It’s a chilly overcast Sunday morning in the City of London, and I’m about to meet a man who has been dead since 1948.
Threading through a crowd of Londoners wearing masks ito protect against the Spanish flu, I see him suddenly; someone who embodies a curious mixture of fact and fraud, the scourge of every spiritualist medium with something to hide. He strides towards me in his coat and hat, mysteriously self-possessed, and I read the expression on his face – thoughtful, vulnerable and yet commanding.
Harry Price: Ghost Hunter. Immediately I think this is an inspired piece of casting.
No, I haven’t just encountered a spirit from “the other side”. I’m not in 1920s war-torn London. In a life-changing experience that feels almost miraculous, I am thrilled and – still faintly disbelieving – to be visiting the set of the television adaptation of my debut novel, The Ghost Hunters.
The drama, which will go out on ITV this Christmas, has been in development by Bentley Productions since before my novel was published by Quercus in 2013.
I have not written the intense, vivid script; I have not had any input into the splendidly judged casting decisions; in fact, my involvement as “creative consultant” has been fairly limited. Nevertheless, in full understanding of the fact that ghost stories are as much about the living as they are the dead, I am about to commit the egotistical sin of immortalising myself by making a silent cameo appearance in the opening scene.
How do I feel about this drama to which my name will be permanently attached? Everyone I meet on the set wants to know. Is the production as I envisaged? Does it meet my approval? My expectations?
I have no expectations, partly because this is a genuine first for me, but mostly because I believe that, as a novelist, once you have sold the dramatic rights to your work, it is your professional duty to stand back and let the producers, directors and actors do their work.
I look around me and take in the set: a London choked with grief and longing for hope; lost faces remembering lost loves. The story world I created is right here, in front of me. No longer in my readers’ heads or just existing on the page, but inhabited by my characters – the clever and determined assistant, Sarah Grey so beautifully portrayed by Cara Theobold; the ambitious journalist Vernon Wall; and of course, Harry.
The actor cast in the title role is Rafe Spall. We share a moment between takes and he tells me of a bizarre coincidence: that he and the real Harry Price went to the same school. Their names even appear next to each other on the school website’s list of notable alumni.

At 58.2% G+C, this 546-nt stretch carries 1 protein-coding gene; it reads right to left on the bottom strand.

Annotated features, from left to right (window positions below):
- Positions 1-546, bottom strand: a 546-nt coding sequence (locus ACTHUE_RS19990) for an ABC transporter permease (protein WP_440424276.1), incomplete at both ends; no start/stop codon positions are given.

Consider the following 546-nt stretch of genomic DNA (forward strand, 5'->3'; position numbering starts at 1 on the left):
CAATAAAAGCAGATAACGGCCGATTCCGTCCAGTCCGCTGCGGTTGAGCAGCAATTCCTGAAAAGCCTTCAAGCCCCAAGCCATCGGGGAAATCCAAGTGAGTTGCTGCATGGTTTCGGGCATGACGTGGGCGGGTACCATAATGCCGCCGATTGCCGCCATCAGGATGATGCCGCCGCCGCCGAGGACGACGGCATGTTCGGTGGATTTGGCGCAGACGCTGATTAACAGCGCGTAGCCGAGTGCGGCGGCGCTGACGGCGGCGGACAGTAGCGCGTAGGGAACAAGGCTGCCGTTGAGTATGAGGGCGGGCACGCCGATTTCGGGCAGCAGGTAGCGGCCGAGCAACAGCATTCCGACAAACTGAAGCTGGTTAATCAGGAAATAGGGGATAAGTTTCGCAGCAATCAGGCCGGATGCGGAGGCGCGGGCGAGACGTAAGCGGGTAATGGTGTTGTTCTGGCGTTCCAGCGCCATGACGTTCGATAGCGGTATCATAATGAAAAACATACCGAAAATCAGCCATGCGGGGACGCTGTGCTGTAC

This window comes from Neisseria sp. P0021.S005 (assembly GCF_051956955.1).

“What are the chances of that?” someone asks. And I wonder: what are the chances? Not just of that bizarre concurrence, but the chances of this happening now, to me, to my first book? I think: I’m lucky. This moment is special. Some authors wait their whole career for this.
“But you must be worried that they have deviated from your plot?” one supporting artist asks.
And that, of course, is completely natural. As the author of the original work you hope the screen adaptation will reflect some of your ideas.
However, as anyone in the business will attest, transforming a book into a script is not easy. Often there are tremendous and necessary differences; characters and plotlines are dropped and combined. There’s nothing wrong with deviation if the original material is honoured.
I pick up and read a copy of Jack Lothian’s script. No doubt: the essence of The Ghost Hunters has been faithfully preserved. This drama is loyal to the spirit of my work, and I’m delighted.
I’m excited as well; because there are mutterings that Harry and Sarah could return to ITV next year in a full series of investigations – an idea that has its roots in the opening pages of my novel. I can’t help thinking the showman in the real Harry Price would approve of this idea.
“Would you possibly sign a copy of the book?” I ask Spall. He is such a warm and friendly man so I have no idea why I feel awkward asking this. I needn’t. He graciously takes the novel from me and thoughtfully inscribes a personal message.
Watching him, I wonder what the future holds. Whether there will be more episodes of Harry Price: Ghost Hunter remains to be seen. Whatever happens, one thing is certain: Harry and Sarah’s journey will continue on the page because I have just been commissioned by my publisher to write a sequel to The Ghost Hunters.
I tell Spall this as he hands me back my book. The cameras are about to roll again. Just before walking back into shot, back into my story world, Spall promises to keep my character safe. I believe he will.
Orginally published in The Guardian 14/12/15